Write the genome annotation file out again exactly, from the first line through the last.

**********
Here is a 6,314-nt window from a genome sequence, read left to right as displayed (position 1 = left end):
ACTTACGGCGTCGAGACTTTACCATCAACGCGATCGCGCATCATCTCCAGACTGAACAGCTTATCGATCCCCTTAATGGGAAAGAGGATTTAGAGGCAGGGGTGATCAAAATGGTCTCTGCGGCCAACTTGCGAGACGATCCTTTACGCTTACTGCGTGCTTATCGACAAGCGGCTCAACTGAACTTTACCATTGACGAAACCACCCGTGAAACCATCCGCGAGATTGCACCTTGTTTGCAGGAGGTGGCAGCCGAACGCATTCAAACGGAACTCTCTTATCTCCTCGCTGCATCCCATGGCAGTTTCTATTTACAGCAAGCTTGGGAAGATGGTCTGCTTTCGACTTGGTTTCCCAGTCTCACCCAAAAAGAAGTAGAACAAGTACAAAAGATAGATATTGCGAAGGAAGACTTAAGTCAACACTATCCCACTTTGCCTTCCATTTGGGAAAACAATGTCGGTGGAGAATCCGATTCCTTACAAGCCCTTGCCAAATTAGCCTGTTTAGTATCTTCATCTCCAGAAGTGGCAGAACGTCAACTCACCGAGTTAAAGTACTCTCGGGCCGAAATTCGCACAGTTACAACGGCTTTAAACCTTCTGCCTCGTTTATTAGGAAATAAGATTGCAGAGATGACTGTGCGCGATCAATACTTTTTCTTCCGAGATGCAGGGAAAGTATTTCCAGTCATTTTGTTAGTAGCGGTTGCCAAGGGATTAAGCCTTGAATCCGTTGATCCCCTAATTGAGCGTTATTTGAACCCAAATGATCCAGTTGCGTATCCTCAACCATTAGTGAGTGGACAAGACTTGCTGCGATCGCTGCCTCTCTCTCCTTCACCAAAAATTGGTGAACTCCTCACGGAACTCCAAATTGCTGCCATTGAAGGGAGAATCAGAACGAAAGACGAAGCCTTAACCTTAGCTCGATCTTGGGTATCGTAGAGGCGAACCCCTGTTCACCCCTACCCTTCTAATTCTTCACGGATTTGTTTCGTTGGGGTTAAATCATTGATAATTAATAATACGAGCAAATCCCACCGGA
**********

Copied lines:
Here is a 6,314-nt window from a genome sequence, read left to right as displayed (position 1 = left end):
ACTTACGGCGTCGAGACTTTACCATCAACGCGATCGCGCATCATCTCCAGACTGAACAGCTTATCGATCCCCTTAATGGGAAAGAGGATTTAGAGGCAGGGGTGATCAAAATGGTCTCTGCGGCCAACTTGCGAGACGATCCTTTACGCTTACTGCGTGCTTATCGACAAGCGGCTCAACTGAACTTTACCATTGACGAAACCACCCGTGAAACCATCCGCGAGATTGCACCTTGTTTGCAGGAGGTGGCAGCCGAACGCATTCAAACGGAACTCTCTTATCTCCTCGCTGCATCCCATGGCAGTTTCTATTTACAGCAAGCTTGGGAAGATGGTCTGCTTTCGACTTGGTTTCCCAGTCTCACCCAAAAAGAAGTAGAACAAGTACAAAAGATAGATATTGCGAAGGAAGACTTAAGTCAACACTATCCCACTTTGCCTTCCATTTGGGAAAACAATGTCGGTGGAGAATCCGATTCCTTACAAGCCCTTGCCAAATTAGCCTGTTTAGTATCTTCATCTCCAGAAGTGGCAGAACGTCAACTCACCGAGTTAAAGTACTCTCGGGCCGAAATTCGCACAGTTACAACGGCTTTAAACCTTCTGCCTCGTTTATTAGGAAATAAGATTGCAGAGATGACTGTGCGCGATCAATACTTTTTCTTCCGAGATGCAGGGAAAGTATTTCCAGTCATTTTGTTAGTAGCGGTTGCCAAGGGATTAAGCCTTGAATCCGTTGATCCCCTAATTGAGCGTTATTTGAACCCAAATGATCCAGTTGCGTATCCTCAACCATTAGTGAGTGGACAAGACTTGCTGCGATCGCTGCCTCTCTCTCCTTCACCAAAAATTGGTGAACTCCTCACGGAACTCCAAATTGCTGCCATTGAAGGGAGAATCAGAACGAAAGACGAAGCCTTAACCTTAGCTCGATCTTGGGTATCGTAGAGGCGAACCCCTGTTCACCCCTACCCTTCTAATTCTTCACGGATTTGTTTCGTTGGGGTTAAATCATTGATAATTAATAATACGAGCAAATCCCACCGGA